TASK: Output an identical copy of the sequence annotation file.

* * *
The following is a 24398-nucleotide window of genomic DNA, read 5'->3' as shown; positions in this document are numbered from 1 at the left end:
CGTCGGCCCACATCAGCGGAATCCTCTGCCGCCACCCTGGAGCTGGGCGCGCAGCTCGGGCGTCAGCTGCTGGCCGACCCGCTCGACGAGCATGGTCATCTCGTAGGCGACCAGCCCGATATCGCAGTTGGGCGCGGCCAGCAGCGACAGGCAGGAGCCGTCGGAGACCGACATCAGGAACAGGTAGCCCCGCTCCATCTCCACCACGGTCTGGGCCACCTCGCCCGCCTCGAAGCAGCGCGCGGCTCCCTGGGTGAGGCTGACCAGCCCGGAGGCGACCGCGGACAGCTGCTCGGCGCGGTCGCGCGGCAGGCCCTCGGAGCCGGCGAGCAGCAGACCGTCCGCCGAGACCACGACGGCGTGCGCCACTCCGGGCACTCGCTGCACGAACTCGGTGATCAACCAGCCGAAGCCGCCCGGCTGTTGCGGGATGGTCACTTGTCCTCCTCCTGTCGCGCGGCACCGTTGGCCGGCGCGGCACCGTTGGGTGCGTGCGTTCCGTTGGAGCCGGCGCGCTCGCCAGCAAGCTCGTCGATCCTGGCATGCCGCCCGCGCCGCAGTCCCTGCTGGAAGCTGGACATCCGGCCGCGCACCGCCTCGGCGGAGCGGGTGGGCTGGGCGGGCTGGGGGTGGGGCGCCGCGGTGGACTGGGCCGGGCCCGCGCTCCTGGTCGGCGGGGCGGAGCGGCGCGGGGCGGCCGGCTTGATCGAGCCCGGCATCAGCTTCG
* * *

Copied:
The following is a 24398-nucleotide window of genomic DNA, read 5'->3' as shown; positions in this document are numbered from 1 at the left end:
CGTCGGCCCACATCAGCGGAATCCTCTGCCGCCACCCTGGAGCTGGGCGCGCAGCTCGGGCGTCAGCTGCTGGCCGACCCGCTCGACGAGCATGGTCATCTCGTAGGCGACCAGCCCGATATCGCAGTTGGGCGCGGCCAGCAGCGACAGGCAGGAGCCGTCGGAGACCGACATCAGGAACAGGTAGCCCCGCTCCATCTCCACCACGGTCTGGGCCACCTCGCCCGCCTCGAAGCAGCGCGCGGCTCCCTGGGTGAGGCTGACCAGCCCGGAGGCGACCGCGGACAGCTGCTCGGCGCGGTCGCGCGGCAGGCCCTCGGAGCCGGCGAGCAGCAGACCGTCCGCCGAGACCACGACGGCGTGCGCCACTCCGGGCACTCGCTGCACGAACTCGGTGATCAACCAGCCGAAGCCGCCCGGCTGTTGCGGGATGGTCACTTGTCCTCCTCCTGTCGCGCGGCACCGTTGGCCGGCGCGGCACCGTTGGGTGCGTGCGTTCCGTTGGAGCCGGCGCGCTCGCCAGCAAGCTCGTCGATCCTGGCATGCCGCCCGCGCCGCAGTCCCTGCTGGAAGCTGGACATCCGGCCGCGCACCGCCTCGGCGGAGCGGGTGGGCTGGGCGGGCTGGGGGTGGGGCGCCGCGGTGGACTGGGCCGGGCCCGCGCTCCTGGTCGGCGGGGCGGAGCGGCGCGGGGCGGCCGGCTTGATCGAGCCCGGCATCAGCTTCG